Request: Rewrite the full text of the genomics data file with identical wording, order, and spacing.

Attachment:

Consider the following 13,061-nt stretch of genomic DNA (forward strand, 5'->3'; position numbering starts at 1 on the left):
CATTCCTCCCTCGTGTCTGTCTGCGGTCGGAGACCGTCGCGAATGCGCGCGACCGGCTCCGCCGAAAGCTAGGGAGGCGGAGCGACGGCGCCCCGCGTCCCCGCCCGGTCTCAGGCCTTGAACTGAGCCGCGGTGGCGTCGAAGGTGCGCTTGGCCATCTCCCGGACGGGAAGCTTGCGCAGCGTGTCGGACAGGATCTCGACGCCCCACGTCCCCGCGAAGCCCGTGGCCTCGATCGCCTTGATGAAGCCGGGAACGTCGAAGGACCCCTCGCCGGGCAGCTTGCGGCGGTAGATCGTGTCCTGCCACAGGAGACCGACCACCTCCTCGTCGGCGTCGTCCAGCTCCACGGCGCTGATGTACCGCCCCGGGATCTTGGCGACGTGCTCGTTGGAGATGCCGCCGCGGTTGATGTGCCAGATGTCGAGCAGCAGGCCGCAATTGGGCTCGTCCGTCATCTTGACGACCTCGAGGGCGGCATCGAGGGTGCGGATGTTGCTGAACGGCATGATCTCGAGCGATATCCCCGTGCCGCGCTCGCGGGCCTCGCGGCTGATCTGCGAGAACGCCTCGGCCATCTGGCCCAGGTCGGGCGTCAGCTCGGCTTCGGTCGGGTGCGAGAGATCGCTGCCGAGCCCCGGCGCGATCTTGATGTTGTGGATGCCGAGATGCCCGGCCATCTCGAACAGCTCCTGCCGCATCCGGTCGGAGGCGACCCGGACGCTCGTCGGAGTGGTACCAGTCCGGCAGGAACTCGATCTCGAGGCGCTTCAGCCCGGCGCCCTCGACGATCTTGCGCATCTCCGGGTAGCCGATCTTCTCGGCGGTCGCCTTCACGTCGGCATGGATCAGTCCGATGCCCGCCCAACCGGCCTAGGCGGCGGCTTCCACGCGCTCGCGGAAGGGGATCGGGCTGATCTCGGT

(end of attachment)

Consider the following 13,061-nt stretch of genomic DNA (forward strand, 5'->3'; position numbering starts at 1 on the left):
CATTCCTCCCTCGTGTCTGTCTGCGGTCGGAGACCGTCGCGAATGCGCGCGACCGGCTCCGCCGAAAGCTAGGGAGGCGGAGCGACGGCGCCCCGCGTCCCCGCCCGGTCTCAGGCCTTGAACTGAGCCGCGGTGGCGTCGAAGGTGCGCTTGGCCATCTCCCGGACGGGAAGCTTGCGCAGCGTGTCGGACAGGATCTCGACGCCCCACGTCCCCGCGAAGCCCGTGGCCTCGATCGCCTTGATGAAGCCGGGAACGTCGAAGGACCCCTCGCCGGGCAGCTTGCGGCGGTAGATCGTGTCCTGCCACAGGAGACCGACCACCTCCTCGTCGGCGTCGTCCAGCTCCACGGCGCTGATGTACCGCCCCGGGATCTTGGCGACGTGCTCGTTGGAGATGCCGCCGCGGTTGATGTGCCAGATGTCGAGCAGCAGGCCGCAATTGGGCTCGTCCGTCATCTTGACGACCTCGAGGGCGGCATCGAGGGTGCGGATGTTGCTGAACGGCATGATCTCGAGCGATATCCCCGTGCCGCGCTCGCGGGCCTCGCGGCTGATCTGCGAGAACGCCTCGGCCATCTGGCCCAGGTCGGGCGTCAGCTCGGCTTCGGTCGGGTGCGAGAGATCGCTGCCGAGCCCCGGCGCGATCTTGATGTTGTGGATGCCGAGATGCCCGGCCATCTCGAACAGCTCCTGCCGCATCCGGTCGGAGGCGACCCGGACGCTCGTCGGAGTGGTACCAGTCCGGCAGGAACTCGATCTCGAGGCGCTTCAGCCCGGCGCCCTCGACGATCTTGCGCATCTCCGGGTAGCCGATCTTCTCGGCGGTCGCCTTCACGTCGGCATGGATCAGTCCGATGCCCGCCCAACCGGCCTAGGCGGCGGCTTCCACGCGCTCGCGGAAGGGGATCGGGCTGATCTCGGT